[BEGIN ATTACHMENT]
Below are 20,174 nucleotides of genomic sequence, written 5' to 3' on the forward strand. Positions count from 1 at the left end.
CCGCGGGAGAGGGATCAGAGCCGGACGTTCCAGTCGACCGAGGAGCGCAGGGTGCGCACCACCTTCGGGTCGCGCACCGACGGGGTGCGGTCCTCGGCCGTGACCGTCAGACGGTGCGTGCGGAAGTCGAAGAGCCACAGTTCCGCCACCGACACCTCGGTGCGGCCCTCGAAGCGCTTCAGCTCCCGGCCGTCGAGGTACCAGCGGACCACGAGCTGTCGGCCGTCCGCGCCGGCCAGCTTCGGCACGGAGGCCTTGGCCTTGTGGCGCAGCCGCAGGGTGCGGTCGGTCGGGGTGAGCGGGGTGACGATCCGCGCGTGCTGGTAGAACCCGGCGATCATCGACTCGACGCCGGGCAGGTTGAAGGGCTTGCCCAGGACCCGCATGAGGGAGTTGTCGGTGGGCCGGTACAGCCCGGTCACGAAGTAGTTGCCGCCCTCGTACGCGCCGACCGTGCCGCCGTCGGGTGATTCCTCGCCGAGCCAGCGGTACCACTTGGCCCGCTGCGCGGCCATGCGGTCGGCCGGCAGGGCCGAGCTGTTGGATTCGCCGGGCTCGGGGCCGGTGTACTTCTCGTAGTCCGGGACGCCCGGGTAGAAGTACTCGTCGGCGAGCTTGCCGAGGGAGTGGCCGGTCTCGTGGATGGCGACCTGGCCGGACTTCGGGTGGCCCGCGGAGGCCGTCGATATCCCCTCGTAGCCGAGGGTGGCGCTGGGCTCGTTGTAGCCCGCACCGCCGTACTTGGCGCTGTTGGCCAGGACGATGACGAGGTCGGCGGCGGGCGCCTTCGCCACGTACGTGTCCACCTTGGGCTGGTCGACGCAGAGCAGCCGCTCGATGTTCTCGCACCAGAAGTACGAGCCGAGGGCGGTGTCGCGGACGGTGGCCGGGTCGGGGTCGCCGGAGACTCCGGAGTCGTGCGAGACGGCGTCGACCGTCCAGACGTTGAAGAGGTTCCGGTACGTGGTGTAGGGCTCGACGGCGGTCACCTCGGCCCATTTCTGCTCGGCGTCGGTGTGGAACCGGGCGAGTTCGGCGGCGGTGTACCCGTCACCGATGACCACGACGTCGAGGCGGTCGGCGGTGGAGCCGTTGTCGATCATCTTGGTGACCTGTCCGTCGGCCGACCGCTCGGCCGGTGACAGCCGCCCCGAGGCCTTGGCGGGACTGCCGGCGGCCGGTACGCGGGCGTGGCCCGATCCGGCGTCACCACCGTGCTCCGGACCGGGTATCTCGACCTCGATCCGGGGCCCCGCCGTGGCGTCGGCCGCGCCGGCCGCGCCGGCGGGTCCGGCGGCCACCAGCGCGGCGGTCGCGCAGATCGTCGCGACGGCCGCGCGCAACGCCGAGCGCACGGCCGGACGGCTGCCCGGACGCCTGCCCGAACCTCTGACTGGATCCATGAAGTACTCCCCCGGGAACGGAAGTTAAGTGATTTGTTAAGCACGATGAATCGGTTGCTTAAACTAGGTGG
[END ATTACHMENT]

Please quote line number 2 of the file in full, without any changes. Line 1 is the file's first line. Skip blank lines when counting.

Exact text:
CCGCGGGAGAGGGATCAGAGCCGGACGTTCCAGTCGACCGAGGAGCGCAGGGTGCGCACCACCTTCGGGTCGCGCACCGACGGGGTGCGGTCCTCGGCCGTGACCGTCAGACGGTGCGTGCGGAAGTCGAAGAGCCACAGTTCCGCCACCGACACCTCGGTGCGGCCCTCGAAGCGCTTCAGCTCCCGGCCGTCGAGGTACCAGCGGACCACGAGCTGTCGGCCGTCCGCGCCGGCCAGCTTCGGCACGGAGGCCTTGGCCTTGTGGCGCAGCCGCAGGGTGCGGTCGGTCGGGGTGAGCGGGGTGACGATCCGCGCGTGCTGGTAGAACCCGGCGATCATCGACTCGACGCCGGGCAGGTTGAAGGGCTTGCCCAGGACCCGCATGAGGGAGTTGTCGGTGGGCCGGTACAGCCCGGTCACGAAGTAGTTGCCGCCCTCGTACGCGCCGACCGTGCCGCCGTCGGGTGATTCCTCGCCGAGCCAGCGGTACCACTTGGCCCGCTGCGCGGCCATGCGGTCGGCCGGCAGGGCCGAGCTGTTGGATTCGCCGGGCTCGGGGCCGGTGTACTTCTCGTAGTCCGGGACGCCCGGGTAGAAGTACTCGTCGGCGAGCTTGCCGAGGGAGTGGCCGGTCTCGTGGATGGCGACCTGGCCGGACTTCGGGTGGCCCGCGGAGGCCGTCGATATCCCCTCGTAGCCGAGGGTGGCGCTGGGCTCGTTGTAGCCCGCACCGCCGTACTTGGCGCTGTTGGCCAGGACGATGACGAGGTCGGCGGCGGGCGCCTTCGCCACGTACGTGTCCACCTTGGGCTGGTCGACGCAGAGCAGCCGCTCGATGTTCTCGCACCAGAAGTACGAGCCGAGGGCGGTGTCGCGGACGGTGGCCGGGTCGGGGTCGCCGGAGACTCCGGAGTCGTGCGAGACGGCGTCGACCGTCCAGACGTTGAAGAGGTTCCGGTACGTGGTGTAGGGCTCGACGGCGGTCACCTCGGCCCATTTCTGCTCGGCGTCGGTGTGGAACCGGGCGAGTTCGGCGGCGGTGTACCCGTCACCGATGACCACGACGTCGAGGCGGTCGGCGGTGGAGCCGTTGTCGATCATCTTGGTGACCTGTCCGTCGGCCGACCGCTCGGCCGGTGACAGCCGCCCCGAGGCCTTGGCGGGACTGCCGGCGGCCGGTACGCGGGCGTGGCCCGATCCGGCGTCACCACCGTGCTCCGGACCGGGTATCTCGACCTCGATCCGGGGCCCCGCCGTGGCGTCGGCCGCGCCGGCCGCGCCGGCGGGTCCGGCGGCCACCAGCGCGGCGGTCGCGCAGATCGTCGCGACGGCCGCGCGCAACGCCGAGCGCACGGCCGGACGGCTGCCCGGACGCCTGCCCGAACCTCTGACTGGATCCATGAAGTACTCCCCCGGGAACGGAAGTTAAGTGATTTGTTAAGCACGATGAATCGGTTGCTTAAACTAGGTGG